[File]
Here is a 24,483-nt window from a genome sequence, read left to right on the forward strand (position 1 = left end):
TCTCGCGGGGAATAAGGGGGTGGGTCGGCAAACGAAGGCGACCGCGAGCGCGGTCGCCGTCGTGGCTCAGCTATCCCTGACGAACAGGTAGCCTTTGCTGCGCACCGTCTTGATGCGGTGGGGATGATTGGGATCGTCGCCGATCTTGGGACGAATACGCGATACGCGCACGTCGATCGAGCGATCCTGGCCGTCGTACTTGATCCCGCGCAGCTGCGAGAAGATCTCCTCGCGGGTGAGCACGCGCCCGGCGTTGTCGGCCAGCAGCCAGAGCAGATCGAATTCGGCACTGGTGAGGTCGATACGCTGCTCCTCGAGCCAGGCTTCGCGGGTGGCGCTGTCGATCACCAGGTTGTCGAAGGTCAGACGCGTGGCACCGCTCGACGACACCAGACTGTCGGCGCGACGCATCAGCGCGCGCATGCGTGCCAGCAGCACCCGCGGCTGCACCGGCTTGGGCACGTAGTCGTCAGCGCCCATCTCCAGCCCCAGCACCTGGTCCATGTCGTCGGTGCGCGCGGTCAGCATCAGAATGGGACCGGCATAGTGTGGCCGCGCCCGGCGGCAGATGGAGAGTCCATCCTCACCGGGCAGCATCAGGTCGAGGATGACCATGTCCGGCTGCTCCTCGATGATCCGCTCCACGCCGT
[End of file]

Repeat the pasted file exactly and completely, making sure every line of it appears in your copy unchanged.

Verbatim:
Here is a 24,483-nt window from a genome sequence, read left to right on the forward strand (position 1 = left end):
TCTCGCGGGGAATAAGGGGGTGGGTCGGCAAACGAAGGCGACCGCGAGCGCGGTCGCCGTCGTGGCTCAGCTATCCCTGACGAACAGGTAGCCTTTGCTGCGCACCGTCTTGATGCGGTGGGGATGATTGGGATCGTCGCCGATCTTGGGACGAATACGCGATACGCGCACGTCGATCGAGCGATCCTGGCCGTCGTACTTGATCCCGCGCAGCTGCGAGAAGATCTCCTCGCGGGTGAGCACGCGCCCGGCGTTGTCGGCCAGCAGCCAGAGCAGATCGAATTCGGCACTGGTGAGGTCGATACGCTGCTCCTCGAGCCAGGCTTCGCGGGTGGCGCTGTCGATCACCAGGTTGTCGAAGGTCAGACGCGTGGCACCGCTCGACGACACCAGACTGTCGGCGCGACGCATCAGCGCGCGCATGCGTGCCAGCAGCACCCGCGGCTGCACCGGCTTGGGCACGTAGTCGTCAGCGCCCATCTCCAGCCCCAGCACCTGGTCCATGTCGTCGGTGCGCGCGGTCAGCATCAGAATGGGACCGGCATAGTGTGGCCGCGCCCGGCGGCAGATGGAGAGTCCATCCTCACCGGGCAGCATCAGGTCGAGGATGACCATGTCCGGCTGCTCCTCGATGATCCGCTCCACGCCGT